Not far from the banks of the Little Kanawha River is a white church with the customary steeple and bell to be rung every Sunday morning.  It was in this place that so much of my journey of faith began.  It was also the place where I first learned of the significance of the resurrection of our Lord.
One year, for some reason, the church fathers decided to allow the youth group to be in charge of the Easter Sunday Sunrise service.  The Sunrise service was a long standing tradition.  To start the day, we would meet for a service extra early on Easter Sunday, then gather in the church basement for a full breakfast (including the best sausage I can ever recall eating).  This was all followed by Sunday School and preaching like any normal Sunday, except the boys were extra scrubbed and combed and the girls wore a higher percentage of new spring dresses.  We decided that a drama was in order and went to work with staging and costumes and special effects.  Never mind that the staging was a few fake palms, and the costumes consisted of bed sheets standing in for angel robes and flip flops for first century sandals.  We did go all out for special effects: we borrowed a stereo system and hid the speakers behind the piano and organ and at the precise moment we needed thunder roaring from the sky, someone was to drop the needle onto an LP record that contained the appropriate boom.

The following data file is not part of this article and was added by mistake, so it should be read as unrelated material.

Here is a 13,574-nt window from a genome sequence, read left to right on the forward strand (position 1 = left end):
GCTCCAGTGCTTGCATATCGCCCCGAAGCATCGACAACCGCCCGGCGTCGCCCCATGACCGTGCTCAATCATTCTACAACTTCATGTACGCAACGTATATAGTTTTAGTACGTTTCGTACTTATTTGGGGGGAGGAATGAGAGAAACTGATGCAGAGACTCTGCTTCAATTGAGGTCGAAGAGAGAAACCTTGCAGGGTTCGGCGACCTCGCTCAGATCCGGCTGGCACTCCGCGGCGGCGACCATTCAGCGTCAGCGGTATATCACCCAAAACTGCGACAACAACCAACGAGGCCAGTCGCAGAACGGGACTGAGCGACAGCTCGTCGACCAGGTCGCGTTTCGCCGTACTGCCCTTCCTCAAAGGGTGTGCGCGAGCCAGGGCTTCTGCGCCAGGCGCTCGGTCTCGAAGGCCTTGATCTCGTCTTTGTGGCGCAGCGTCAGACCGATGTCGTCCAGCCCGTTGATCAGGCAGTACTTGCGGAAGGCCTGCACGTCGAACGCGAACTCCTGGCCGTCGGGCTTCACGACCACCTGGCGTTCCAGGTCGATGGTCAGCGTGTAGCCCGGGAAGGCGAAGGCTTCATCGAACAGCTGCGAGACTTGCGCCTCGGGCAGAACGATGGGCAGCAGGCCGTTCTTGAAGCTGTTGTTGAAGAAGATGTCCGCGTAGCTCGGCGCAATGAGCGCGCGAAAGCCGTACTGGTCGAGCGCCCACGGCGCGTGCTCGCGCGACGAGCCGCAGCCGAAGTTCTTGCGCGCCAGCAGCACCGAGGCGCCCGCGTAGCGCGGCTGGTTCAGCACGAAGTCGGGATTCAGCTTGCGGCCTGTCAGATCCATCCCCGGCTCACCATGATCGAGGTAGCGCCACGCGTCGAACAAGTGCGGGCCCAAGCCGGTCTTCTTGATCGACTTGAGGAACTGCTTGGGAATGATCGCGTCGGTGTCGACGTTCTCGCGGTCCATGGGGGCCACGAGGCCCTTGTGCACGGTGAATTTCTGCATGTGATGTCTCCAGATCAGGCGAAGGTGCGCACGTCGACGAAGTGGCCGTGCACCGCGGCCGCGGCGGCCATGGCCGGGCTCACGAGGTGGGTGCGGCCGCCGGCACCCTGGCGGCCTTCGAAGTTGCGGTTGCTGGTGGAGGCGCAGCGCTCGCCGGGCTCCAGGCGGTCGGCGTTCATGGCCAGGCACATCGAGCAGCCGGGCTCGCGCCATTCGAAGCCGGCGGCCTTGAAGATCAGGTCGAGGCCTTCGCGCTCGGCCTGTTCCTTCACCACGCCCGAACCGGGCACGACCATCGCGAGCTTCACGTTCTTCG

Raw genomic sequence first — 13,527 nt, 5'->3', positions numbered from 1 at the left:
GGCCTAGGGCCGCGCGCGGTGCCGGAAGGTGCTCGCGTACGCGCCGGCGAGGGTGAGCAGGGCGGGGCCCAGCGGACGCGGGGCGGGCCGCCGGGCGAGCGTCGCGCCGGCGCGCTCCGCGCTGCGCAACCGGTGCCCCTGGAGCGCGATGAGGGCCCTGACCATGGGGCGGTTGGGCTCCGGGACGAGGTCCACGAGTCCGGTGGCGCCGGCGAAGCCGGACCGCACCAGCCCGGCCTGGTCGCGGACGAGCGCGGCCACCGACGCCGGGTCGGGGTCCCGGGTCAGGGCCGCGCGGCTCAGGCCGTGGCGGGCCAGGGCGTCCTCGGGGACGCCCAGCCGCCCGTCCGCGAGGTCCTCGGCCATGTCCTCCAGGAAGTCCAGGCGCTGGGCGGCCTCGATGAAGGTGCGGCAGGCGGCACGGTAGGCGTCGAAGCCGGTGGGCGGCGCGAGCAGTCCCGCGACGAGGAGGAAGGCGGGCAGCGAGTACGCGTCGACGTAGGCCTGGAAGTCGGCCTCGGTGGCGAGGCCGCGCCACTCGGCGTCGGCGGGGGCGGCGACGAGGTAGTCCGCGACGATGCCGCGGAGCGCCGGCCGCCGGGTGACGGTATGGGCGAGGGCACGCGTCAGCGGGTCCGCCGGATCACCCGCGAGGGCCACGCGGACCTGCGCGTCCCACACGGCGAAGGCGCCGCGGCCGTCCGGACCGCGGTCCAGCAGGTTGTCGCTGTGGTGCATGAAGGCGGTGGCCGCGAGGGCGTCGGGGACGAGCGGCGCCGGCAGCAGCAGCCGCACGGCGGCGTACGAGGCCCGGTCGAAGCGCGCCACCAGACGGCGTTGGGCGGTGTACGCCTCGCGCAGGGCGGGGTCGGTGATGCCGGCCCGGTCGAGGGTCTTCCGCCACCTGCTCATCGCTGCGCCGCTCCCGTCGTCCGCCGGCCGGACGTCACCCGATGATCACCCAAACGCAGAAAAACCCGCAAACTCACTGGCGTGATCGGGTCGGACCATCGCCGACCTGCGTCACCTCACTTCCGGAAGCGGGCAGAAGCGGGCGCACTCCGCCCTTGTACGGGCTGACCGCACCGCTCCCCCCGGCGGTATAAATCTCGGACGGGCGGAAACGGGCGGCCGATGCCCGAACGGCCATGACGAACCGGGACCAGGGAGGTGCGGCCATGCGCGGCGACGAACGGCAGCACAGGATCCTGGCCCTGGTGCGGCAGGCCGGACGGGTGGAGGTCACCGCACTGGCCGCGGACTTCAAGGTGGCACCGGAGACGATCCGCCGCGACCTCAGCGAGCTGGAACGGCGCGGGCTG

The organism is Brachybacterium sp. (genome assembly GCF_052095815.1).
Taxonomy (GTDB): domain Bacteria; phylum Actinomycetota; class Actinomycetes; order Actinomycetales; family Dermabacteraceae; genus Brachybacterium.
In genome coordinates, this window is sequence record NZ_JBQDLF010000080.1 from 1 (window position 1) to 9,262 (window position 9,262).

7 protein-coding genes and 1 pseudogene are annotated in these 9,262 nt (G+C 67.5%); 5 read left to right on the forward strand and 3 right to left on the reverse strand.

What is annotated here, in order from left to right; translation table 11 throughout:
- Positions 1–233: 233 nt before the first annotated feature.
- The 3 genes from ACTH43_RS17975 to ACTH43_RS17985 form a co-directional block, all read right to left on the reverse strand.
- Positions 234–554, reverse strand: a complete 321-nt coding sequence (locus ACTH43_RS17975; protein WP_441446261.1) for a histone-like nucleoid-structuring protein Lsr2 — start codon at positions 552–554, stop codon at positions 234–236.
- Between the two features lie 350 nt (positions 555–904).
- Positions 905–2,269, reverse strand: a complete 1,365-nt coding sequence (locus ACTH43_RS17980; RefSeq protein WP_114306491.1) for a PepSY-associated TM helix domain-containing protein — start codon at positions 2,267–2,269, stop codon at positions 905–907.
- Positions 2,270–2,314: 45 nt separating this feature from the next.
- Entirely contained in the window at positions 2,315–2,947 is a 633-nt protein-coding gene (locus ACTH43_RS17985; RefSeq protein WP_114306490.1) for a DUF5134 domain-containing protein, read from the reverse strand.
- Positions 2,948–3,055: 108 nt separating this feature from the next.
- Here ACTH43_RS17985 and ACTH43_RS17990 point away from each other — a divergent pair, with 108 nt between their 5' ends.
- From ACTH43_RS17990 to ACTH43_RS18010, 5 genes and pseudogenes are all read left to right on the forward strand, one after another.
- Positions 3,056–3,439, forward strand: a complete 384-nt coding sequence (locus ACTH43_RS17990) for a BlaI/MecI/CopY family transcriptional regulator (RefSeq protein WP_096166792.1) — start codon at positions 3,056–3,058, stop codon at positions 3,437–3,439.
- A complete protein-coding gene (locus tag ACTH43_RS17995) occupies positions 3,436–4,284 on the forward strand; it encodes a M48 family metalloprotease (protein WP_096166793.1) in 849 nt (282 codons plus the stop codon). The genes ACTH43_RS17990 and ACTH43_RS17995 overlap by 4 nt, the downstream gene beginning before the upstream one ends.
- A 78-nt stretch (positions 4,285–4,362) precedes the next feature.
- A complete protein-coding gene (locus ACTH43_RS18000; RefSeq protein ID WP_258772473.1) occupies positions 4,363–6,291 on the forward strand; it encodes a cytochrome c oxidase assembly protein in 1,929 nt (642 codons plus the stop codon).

When on that Easter Sunday the drama was presented, the record player thunder sounded on cue, bath- robed women came to the tomb, a tinsel-topped angel announced Jesus was alive in front of a chicken wire painted paper covered tomb, and then the highlight — a fake-bearded, very non-Jewish looking Jesus made a glorious post-death appearance.  We did stop the story short of the ascension as we could not figure out how to get Jesus to zoom off into the sky.
As I think back on that decades ago makeshift reenactment of the resurrection, I also note that there is a more mature aspect as well.  In a very real sense, the followers of Jesus continue to reenact the resurrection. The Apostle Paul put it this way: “Therefore we were buried with Him through baptism into death, that just as Christ was raised from the dead by the glory of the Father, even so we also should walk in newness of life”  (Romans 6:4).  A new life is a major theme that is woven through the Christian faith.   We were once lost but now are found.  We describe salvation as being born again.  We describe the transaction of trusting Christ as conversion.  We take off the old and put on the new.  Just as radical change took place in Christ at the resurrection in passing from death to life, we too are all about radical change.   Just as He was changed, so are we.  We can follow in the shadow of the resurrection.
The Scriptures teach that our eternal destiny is determined by our faith in Jesus’ death and resurrection, and so is our current life. If we have been made new in Him we need to live a new life.   We are to be dead to the old life of sin and selfishness and live a new life of bringing glory to Him.
This Easter, and every other day, we have some reenacting to do.